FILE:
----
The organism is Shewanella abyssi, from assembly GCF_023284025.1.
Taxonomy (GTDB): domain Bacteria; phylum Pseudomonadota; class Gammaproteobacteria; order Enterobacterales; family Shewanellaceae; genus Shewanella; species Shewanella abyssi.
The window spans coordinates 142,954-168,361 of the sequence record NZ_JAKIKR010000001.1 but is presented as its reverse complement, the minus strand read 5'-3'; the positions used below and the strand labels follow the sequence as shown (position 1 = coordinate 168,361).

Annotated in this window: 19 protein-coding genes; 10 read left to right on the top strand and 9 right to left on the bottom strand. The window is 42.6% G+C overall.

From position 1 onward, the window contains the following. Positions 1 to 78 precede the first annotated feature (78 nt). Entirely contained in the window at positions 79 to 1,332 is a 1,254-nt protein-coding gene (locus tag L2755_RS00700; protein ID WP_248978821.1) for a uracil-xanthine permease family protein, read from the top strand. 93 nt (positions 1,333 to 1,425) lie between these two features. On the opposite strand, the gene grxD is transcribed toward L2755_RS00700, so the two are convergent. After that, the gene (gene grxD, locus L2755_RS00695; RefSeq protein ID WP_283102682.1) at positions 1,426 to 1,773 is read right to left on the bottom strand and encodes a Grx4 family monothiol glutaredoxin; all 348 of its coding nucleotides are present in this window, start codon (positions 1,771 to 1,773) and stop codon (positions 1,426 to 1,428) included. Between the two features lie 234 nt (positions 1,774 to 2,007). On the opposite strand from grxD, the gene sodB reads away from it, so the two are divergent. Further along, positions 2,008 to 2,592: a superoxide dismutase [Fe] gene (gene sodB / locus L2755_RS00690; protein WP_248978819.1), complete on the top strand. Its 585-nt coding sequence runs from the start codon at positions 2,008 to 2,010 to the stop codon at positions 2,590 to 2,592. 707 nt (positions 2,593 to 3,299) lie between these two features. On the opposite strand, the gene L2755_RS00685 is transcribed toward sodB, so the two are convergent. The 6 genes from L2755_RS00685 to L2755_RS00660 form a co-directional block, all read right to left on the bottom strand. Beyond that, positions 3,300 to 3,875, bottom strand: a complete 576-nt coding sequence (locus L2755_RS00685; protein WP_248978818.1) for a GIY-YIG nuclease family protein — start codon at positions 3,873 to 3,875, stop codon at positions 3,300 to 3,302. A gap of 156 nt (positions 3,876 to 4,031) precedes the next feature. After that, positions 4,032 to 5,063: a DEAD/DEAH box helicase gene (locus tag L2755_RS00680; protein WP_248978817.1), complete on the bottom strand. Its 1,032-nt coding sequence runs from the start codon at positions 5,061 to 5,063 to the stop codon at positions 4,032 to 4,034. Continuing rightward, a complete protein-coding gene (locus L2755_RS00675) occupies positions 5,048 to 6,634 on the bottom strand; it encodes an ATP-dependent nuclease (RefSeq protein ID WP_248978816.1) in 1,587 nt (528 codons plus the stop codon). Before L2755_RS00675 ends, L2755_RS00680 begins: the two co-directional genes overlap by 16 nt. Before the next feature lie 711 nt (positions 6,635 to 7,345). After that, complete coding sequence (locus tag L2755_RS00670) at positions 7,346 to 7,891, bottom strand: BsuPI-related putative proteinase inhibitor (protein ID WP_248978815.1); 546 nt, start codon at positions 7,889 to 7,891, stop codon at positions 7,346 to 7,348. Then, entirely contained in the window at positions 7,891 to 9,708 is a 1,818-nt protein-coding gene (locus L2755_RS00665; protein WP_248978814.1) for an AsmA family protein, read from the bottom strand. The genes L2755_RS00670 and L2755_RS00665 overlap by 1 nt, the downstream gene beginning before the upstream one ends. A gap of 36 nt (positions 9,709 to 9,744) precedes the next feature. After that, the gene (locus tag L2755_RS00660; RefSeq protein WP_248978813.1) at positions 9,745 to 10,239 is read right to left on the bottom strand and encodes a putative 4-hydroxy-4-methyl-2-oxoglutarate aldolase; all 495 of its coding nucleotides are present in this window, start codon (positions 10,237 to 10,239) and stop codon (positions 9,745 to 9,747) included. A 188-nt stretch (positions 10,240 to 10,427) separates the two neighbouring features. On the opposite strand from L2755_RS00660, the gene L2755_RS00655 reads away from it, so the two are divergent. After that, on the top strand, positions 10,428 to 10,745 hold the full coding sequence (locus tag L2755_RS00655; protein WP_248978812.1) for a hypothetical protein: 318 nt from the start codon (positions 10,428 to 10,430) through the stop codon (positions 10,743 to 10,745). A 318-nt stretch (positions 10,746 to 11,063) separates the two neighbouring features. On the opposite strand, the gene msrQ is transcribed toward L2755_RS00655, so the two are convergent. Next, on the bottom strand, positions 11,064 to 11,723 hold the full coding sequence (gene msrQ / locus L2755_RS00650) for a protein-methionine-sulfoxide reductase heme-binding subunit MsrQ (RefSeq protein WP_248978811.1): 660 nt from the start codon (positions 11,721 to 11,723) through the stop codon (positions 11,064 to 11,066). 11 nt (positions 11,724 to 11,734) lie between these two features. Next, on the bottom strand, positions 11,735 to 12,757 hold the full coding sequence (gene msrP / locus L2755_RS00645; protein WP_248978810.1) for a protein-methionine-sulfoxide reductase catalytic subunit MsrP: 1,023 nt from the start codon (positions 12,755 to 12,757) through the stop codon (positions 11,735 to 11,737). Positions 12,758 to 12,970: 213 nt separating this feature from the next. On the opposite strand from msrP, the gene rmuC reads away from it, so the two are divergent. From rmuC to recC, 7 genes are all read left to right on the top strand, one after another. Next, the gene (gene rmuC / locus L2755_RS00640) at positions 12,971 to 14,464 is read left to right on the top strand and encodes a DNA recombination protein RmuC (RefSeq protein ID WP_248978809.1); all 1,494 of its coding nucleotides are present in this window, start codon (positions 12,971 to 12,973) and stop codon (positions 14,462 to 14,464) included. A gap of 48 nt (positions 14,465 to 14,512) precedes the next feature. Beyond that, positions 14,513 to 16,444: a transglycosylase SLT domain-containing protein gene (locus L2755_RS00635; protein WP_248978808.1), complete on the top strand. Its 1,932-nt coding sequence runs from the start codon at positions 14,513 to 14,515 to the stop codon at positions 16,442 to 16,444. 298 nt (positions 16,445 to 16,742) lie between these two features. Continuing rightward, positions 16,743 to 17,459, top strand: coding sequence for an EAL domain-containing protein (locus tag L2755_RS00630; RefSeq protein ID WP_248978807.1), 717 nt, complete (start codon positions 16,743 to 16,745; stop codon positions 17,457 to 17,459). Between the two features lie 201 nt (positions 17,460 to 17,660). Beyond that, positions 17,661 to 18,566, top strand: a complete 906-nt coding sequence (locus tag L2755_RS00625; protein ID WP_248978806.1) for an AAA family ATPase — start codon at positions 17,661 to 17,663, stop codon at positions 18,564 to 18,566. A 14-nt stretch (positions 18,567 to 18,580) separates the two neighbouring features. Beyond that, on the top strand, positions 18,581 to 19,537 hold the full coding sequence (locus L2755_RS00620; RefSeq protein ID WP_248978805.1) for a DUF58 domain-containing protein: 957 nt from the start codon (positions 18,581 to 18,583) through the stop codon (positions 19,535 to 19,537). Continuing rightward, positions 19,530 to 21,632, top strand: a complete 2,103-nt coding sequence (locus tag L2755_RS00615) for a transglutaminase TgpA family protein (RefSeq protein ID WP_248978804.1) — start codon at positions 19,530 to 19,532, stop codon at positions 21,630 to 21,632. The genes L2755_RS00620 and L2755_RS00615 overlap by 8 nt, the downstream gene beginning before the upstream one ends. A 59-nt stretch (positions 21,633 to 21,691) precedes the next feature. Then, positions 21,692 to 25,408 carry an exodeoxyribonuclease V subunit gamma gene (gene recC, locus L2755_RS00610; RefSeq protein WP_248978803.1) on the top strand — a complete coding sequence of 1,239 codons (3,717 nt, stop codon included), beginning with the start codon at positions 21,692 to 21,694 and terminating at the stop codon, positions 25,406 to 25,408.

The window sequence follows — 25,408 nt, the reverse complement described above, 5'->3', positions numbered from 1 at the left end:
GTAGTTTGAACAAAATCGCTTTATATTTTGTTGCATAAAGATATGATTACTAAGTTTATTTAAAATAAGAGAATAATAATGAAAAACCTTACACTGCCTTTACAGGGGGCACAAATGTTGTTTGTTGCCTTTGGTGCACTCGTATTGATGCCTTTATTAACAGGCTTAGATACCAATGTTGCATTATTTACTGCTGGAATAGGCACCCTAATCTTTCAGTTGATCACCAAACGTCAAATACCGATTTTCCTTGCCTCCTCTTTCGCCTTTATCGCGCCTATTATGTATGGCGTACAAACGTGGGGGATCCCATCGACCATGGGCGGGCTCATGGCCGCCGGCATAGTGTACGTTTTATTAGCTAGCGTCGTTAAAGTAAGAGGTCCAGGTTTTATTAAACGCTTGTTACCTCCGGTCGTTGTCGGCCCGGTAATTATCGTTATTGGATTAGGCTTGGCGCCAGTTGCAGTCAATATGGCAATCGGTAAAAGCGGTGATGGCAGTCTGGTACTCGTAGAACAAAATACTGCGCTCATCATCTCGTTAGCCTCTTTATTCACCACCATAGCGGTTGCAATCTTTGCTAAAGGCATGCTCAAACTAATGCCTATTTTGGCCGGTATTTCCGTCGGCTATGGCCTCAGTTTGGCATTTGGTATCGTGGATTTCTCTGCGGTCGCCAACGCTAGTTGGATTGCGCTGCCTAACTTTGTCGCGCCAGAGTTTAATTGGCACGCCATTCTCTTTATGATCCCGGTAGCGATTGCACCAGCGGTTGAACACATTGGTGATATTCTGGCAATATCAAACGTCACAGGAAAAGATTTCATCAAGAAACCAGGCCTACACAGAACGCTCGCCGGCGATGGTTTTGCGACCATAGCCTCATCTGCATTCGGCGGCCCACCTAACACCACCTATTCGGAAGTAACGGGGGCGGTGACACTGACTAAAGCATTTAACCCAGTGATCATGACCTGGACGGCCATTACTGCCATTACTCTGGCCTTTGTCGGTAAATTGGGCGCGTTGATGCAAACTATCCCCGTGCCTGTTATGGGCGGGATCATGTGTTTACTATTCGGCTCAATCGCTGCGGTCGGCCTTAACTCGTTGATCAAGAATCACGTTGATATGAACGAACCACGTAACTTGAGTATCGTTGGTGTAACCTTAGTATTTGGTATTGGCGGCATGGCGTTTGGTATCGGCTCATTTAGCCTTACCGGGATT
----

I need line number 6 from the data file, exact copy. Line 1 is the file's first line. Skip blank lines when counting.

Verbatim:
The window sequence follows — 25,408 nt, the reverse complement described above, 5'->3', positions numbered from 1 at the left end: